Sunday, March 19
While Chris and Lori Z. would spend the day relaxing on the beach near their overlander; I would get in a couple of rides checking out the area some more
First I explored for and found the sandy road leading to Federal Highway 5 for the settlement of Punta Bufeo. The town used to host airstrip, but now it's just a bunch of houses to seemingly owned by ex-pats with sand rails. They picked a good spot, it seems, to have a retirement or vacation home. There's even a "hotel" here but it looked a bit run down to me.
Once at the highway, I crossed over and explored the trails for a little bit. I spotted and headed over to what appeared to be an abandoned boat:
The boat was stripped of equipment but I didn't spot any hull damage.
Returning to and crossing back over the highway, I headed north less than a mile I think to the entry that had the sign for the La Poma campground next to which we are boondocking.
The second ride, was to explore the trail that runs parallel (sort of) to the shoreline and heads north. It takes you past several private homes, and eventually peters out north up Baja Playa del Sol campground.
The map says it goes for the north, the trail, but I lost it soon after I passed that campground so I turned around.
Got turned around while seeking the trail so headed over to the beach. The stretch I got on had a large amount of sea shells:
I guess the fishermen who caught the above Trigger Fish kept only the bodies, the heads being unsellable?
Soon enough I retraced my way back to the Punta Bufeo area and our campsite on the beach.
Not much else got done once I got back but to sit by the beach and watch the waves. There were weekenders walking by and enjoying the weather.
Monday, March 20
We hung about the campsite, sitting in the sun sometimes, almost always trying to be in the wind to keep the little flies away.
Close to Noon, we were approached by a lady and what turned out to be her nephew. She, Clara Orozco, and her sister-in-law are the owners of the beach section listed on iOverlander as free camping!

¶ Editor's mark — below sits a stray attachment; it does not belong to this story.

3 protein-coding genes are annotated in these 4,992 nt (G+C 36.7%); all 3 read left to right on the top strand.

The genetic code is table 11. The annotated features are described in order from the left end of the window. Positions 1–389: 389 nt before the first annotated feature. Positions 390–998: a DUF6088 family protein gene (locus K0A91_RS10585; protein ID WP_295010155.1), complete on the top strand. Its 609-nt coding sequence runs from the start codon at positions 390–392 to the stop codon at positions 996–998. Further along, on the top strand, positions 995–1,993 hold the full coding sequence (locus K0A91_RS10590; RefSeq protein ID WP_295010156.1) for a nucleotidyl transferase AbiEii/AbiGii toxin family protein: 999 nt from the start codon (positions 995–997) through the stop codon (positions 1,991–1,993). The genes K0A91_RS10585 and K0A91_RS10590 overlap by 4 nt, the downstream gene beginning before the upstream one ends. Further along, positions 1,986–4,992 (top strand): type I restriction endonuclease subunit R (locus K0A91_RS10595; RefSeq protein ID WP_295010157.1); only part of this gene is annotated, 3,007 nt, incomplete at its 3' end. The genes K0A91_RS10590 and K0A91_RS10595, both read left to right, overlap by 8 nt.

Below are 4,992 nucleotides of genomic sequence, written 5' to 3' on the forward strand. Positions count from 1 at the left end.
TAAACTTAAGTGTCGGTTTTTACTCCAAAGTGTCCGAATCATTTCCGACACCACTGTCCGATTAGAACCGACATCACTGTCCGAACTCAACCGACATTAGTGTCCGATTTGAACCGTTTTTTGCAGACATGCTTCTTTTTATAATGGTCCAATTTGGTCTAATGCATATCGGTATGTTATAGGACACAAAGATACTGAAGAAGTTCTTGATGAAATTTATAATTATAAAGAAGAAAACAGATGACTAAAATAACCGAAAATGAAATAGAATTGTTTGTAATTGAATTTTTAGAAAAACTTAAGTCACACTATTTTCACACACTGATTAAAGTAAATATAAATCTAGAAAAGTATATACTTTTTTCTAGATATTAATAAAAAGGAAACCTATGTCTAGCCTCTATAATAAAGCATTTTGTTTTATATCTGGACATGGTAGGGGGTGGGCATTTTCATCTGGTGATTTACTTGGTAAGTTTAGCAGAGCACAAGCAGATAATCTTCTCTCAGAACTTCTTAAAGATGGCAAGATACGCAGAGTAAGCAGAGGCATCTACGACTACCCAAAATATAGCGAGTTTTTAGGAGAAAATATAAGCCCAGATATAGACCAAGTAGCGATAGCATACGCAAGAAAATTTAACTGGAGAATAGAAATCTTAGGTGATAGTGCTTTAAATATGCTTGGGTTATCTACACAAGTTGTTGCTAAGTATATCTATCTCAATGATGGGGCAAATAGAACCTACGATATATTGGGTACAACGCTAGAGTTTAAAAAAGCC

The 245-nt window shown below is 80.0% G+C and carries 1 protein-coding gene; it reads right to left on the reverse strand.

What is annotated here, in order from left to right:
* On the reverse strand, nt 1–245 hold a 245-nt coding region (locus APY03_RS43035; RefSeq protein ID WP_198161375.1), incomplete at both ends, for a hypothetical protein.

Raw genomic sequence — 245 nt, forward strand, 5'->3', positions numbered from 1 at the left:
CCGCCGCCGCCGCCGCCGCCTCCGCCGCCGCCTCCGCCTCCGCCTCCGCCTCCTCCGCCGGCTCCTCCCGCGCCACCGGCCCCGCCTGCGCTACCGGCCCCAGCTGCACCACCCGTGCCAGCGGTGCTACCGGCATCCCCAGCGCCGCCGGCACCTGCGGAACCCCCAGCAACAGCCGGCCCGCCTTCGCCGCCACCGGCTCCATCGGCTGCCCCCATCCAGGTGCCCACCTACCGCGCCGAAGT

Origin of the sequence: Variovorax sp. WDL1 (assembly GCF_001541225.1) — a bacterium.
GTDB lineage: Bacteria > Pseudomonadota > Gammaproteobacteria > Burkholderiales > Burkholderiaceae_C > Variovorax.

She told Chris and I, that it had been reported to her that some fishermen were using the shell of a building near us as a base and making a mess.
They run a campground in Puertecitos and had come down to check out things.
They had ascertained that the fishermen in question were not making a mess and confirmed it with us.
They did however ask us for a fee for camping on their property; and to quote them: whatever we thought was reasonable.
We ended up negotiating 800 pesos or $40 dollars for the amount of time we had already been here and until we left, whenever that might be. That's open-ended so I think we're all good. The fee was for both rigs, so not too bad at all.
Later after lunch, I did a short ride to the area west of La Poma campground and found the local dump! Yep, they just bulldoze a pit about 1/4 mile from the highway, and you dump trash onto it.
It's nice to have the TW along for exploring. Any issues with having it mounted on the front of the RV?
Am enjoying the sunrise - sunset shots. Thank you.
CCjon, no issues with it being mounted on the front rack...that said, I made to move the front license plate to the front of the rack to ensure police didn't have that excuse to pull me over.
I've not seen another rig with a motorcycle in the front.
That said, at least two police trucks have seen the rig, no reaction. I'm guessing they see the Overlander in front of my rig, and by the time they look at me, they're not interested in such a mundane RV! :)
So, how do you know that lady really owns that part of the beach? I would have paid without arguing.
Beautiful sunrises and sets.
She had no proof of course, Bridget, but what can you do right? They willingly gave their names, an email address for iOverlander app to advise others that this is private property that one can camp on with prior permission.....thanks for the feedback re nature's light shows
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